Back to top

KIDS' CUTS AND ABRASIONS: MISFORTUNES WITHOUT TEARS

Children often fall during sports or playtime, injuring themselves with a graze or a cut. There are child-friendly ways to treat these minor, yet painful injuries, so that misfortunes are quickly forgotten.

 

Check out the skin friendly Elastoplast Minions featuring 12 different designs in the box. For scrapes or wounds on knees and elbows: use our especially designed Elastoplast Knee and Elbow with a large pad for better coverage.

 

Teenagers who hurt themselves while doing sports might prefer the durability of Elastoplast Fabric.

In order to give your family the best wound care there is, you should stock up on bandages in different shapes and sizes and benefit from the range of selection offered in packs such as Elastoplast Hand Pack containing strips especially suited to fit fingertips, knuckles etc. (Also, see our downloadable list for the perfectly stocked Medicine Cabinet).
Back to top

SENSITIVE SKIN?

Have you never been a great fan of wound dressing because you have sensitive skin? Then you might want to choose a bandage from the extra skin-friendly Elastoplast Sensitive.
Back to top

WOUND DRESSING KNOW-HOW

IS IT NOT BETTER TO LET SMALL WOUNDS DRY AT THE FRESH AIR, INSTEAD OF PUTTING ON A BANDAGE?

No. It is a wound care myth that keeping minor cuts and grazes uncovered helps them to heal faster. The contrary is true. Research shows that covered wounds heal more efficiently and have a reduced risk of infection. Elastoplast products provide safe protection until the wound is completely healed.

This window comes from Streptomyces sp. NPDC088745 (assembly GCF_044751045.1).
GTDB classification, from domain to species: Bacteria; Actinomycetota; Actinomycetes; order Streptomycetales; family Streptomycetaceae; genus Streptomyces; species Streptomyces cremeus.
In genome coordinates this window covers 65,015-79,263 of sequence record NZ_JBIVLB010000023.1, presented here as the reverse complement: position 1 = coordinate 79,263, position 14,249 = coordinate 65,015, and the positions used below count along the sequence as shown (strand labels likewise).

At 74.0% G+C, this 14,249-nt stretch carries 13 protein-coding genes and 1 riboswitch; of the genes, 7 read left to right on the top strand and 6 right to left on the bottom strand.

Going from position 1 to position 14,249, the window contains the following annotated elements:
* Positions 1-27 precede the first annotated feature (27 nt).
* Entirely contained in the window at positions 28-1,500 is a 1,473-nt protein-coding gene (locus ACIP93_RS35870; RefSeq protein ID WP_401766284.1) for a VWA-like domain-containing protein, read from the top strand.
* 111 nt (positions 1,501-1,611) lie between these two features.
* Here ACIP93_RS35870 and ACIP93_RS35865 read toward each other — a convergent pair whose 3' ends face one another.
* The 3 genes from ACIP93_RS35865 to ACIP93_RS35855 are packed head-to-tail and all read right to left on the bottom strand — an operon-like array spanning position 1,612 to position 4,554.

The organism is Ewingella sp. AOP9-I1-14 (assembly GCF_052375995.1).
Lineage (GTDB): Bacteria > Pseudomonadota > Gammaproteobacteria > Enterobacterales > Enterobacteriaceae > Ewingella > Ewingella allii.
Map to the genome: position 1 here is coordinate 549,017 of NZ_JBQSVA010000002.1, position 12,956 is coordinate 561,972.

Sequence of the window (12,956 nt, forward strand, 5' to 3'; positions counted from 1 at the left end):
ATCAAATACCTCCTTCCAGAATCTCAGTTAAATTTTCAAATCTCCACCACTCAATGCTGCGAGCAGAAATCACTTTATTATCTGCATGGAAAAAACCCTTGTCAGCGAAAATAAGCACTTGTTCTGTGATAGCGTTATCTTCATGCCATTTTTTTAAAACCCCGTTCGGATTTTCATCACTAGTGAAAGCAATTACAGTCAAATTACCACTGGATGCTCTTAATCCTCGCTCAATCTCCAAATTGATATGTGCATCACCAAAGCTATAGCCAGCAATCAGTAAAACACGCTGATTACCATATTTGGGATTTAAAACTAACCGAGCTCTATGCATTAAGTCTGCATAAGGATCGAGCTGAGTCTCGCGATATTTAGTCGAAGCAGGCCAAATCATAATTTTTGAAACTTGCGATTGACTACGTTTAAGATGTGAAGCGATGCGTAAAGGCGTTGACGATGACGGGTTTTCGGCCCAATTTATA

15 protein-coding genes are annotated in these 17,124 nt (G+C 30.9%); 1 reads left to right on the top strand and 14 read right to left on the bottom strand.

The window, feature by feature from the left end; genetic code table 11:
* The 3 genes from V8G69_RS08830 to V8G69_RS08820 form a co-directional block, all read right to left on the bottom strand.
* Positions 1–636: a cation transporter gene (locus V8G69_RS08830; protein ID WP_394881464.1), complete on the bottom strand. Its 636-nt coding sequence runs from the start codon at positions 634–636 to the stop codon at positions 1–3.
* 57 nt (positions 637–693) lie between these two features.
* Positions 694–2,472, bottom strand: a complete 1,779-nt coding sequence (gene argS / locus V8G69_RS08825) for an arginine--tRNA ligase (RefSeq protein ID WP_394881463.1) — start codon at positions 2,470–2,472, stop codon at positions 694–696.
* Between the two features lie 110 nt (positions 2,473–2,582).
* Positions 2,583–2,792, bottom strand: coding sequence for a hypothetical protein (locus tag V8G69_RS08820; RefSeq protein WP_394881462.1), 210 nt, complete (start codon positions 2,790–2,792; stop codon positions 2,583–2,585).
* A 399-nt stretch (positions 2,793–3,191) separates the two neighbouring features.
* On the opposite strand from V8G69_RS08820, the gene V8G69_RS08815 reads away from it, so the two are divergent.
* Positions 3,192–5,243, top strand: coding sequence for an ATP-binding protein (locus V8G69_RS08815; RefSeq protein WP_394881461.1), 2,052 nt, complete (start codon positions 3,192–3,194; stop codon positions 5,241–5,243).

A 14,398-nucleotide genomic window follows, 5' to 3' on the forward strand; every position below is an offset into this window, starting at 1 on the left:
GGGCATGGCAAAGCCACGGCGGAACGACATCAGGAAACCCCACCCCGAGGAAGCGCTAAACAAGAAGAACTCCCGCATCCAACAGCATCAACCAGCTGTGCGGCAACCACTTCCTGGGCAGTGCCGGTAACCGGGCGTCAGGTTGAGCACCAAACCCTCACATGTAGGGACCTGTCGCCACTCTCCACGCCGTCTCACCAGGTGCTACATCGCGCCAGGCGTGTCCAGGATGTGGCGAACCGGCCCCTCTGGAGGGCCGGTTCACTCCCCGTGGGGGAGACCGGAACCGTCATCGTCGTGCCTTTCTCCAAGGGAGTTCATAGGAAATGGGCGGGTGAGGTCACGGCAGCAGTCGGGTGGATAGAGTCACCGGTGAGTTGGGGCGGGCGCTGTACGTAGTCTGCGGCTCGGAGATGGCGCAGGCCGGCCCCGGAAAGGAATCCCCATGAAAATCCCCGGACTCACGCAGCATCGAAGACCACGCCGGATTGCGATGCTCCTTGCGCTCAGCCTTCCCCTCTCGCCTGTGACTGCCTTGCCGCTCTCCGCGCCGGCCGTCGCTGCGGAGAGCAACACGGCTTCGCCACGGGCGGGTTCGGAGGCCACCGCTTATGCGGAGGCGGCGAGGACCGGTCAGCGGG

WHEN SHOULD I CONSULT A DOCTOR?

We recommend to contact a medical professional in the following circumstances:

  • if the wound is deep and causes major bleeding
  • if the wound shows signs of infection such as redness, warmth, pain and swelling
  • if there are embedded foreign objects
  • in case of an animal or human bite or in case of contact with animal blood
  • if the wound is in the area of the face
  • if there is insufficient tetanus vaccination
  • and of course any time you have questions or are uncertain

HOW OFTEN SHOULD I CHANGE MY BANDAGE?

Usually, wound dressings and bandages should be changed daily for hygienic reasons.

IT LOOKS LIKE MY WOUND GOT INFECTED AND SUPPURATES - WHAT SHOULD I DO?

Contact a medical professional as soon as you recognise signs of infection. Symptoms include not only the occurrence of pus but also symptoms such as swelling, redness, heat, pain, itching or burning. In case of infection the wound will need medical care and special medical treatment.

Back to top

Always see your doctor if the wound is deep, bleeding or shows signs of infection like reddening, swelling or warmth.

 

Also make sure to seek medical help if you are not able to clean the wound properly.

 

In case you have diabetes a proper wound care is of special importance. Always discuss any concerns you may have with your doctor and/or podiatrist, even for the care of minor wounds and skin cracks – especially on your feet.

 

Please note that none of the above given tips or recommendations substitute medical advice. Carefully read the instructions for use indicated on the product. Important: consult a health professional in case of any uncertainty of treating your wound properly.

 

The information provided through this website should not be used to diagnose or treat a health problem or disease. It is not a substitute for professional care or advice. If you have or suspect a health problem, you should consult your doctor. Never disregard professional medical advice or delay in seeking it, because of something you have read on this website.

 

For further information regarding Elastoplast products, please contact us via email on cscanada@beiersdorf.com.